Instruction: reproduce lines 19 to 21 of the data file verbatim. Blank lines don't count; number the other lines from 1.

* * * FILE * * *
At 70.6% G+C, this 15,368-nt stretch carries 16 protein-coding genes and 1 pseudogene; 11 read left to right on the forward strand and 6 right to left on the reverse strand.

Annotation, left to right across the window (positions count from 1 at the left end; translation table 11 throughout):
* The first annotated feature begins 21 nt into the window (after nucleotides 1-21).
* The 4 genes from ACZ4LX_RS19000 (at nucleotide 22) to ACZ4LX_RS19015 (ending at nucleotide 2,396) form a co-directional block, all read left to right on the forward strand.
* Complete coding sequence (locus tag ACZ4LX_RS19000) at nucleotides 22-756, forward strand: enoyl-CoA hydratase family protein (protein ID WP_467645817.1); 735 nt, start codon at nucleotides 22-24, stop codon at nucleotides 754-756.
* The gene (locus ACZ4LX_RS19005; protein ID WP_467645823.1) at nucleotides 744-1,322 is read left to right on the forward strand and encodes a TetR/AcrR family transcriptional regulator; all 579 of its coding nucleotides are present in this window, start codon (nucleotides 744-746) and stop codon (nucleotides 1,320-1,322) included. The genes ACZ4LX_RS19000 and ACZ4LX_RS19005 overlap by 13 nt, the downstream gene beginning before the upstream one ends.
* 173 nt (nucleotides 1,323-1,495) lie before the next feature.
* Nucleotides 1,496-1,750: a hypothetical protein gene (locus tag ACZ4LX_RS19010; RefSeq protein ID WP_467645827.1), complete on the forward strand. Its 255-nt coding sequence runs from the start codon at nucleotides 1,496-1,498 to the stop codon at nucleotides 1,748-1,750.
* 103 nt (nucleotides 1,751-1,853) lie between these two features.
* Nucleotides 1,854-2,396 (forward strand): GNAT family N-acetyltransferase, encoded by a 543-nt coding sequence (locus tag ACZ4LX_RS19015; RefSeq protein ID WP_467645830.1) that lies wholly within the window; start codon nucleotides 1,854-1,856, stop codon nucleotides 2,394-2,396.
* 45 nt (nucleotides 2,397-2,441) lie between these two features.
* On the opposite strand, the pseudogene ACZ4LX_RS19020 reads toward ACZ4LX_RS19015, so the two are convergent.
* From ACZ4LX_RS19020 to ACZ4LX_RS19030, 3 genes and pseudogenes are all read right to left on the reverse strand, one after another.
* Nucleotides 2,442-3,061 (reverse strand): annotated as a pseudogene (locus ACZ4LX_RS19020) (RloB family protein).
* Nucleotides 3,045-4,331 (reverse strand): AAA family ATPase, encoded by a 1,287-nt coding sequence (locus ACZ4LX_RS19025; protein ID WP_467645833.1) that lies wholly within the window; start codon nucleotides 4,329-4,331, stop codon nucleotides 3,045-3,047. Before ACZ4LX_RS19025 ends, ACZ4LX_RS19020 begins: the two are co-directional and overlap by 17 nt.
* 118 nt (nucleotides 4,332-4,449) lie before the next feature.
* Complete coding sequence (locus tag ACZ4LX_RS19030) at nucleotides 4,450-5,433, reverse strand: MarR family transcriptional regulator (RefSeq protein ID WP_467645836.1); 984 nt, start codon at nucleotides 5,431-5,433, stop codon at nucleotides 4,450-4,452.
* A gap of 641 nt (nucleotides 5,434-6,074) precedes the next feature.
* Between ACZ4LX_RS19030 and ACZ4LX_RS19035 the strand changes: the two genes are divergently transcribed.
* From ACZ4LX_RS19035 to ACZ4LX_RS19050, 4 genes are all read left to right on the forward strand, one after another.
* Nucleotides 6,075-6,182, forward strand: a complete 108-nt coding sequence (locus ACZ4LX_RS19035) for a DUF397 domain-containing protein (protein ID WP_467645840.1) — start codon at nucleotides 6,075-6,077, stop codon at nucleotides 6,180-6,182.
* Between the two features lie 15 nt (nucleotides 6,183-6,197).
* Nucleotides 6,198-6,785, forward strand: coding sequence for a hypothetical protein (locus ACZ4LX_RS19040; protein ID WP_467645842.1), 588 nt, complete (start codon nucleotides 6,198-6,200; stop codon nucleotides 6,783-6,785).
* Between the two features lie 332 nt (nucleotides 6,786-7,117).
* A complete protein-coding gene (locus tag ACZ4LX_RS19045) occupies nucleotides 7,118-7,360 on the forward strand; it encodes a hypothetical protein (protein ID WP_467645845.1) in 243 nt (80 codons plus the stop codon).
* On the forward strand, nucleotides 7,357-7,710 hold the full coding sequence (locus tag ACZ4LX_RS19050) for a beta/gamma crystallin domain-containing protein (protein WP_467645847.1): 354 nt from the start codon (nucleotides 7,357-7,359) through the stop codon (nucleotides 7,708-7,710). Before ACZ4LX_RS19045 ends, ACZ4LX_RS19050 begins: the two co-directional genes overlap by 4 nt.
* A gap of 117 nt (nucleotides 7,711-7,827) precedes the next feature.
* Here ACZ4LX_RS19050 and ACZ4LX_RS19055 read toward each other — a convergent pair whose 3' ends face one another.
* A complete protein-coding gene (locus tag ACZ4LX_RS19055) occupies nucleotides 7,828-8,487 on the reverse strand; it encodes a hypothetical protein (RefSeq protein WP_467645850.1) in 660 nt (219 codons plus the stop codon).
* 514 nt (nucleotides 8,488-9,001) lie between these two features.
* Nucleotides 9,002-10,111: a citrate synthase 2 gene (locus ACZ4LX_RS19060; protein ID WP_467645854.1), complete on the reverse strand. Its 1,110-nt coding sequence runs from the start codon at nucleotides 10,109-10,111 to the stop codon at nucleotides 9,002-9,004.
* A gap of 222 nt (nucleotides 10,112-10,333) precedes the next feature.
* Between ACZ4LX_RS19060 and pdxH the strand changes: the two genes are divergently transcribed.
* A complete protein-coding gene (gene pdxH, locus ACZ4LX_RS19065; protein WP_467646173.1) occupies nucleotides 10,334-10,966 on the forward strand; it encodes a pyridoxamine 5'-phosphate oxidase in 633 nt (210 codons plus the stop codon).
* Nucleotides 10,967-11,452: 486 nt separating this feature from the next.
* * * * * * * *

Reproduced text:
* Between ACZ4LX_RS19030 and ACZ4LX_RS19035 the strand changes: the two genes are divergently transcribed.
* From ACZ4LX_RS19035 to ACZ4LX_RS19050, 4 genes are all read left to right on the forward strand, one after another.
* Nucleotides 6,075-6,182, forward strand: a complete 108-nt coding sequence (locus ACZ4LX_RS19035) for a DUF397 domain-containing protein (protein ID WP_467645840.1) — start codon at nucleotides 6,075-6,077, stop codon at nucleotides 6,180-6,182.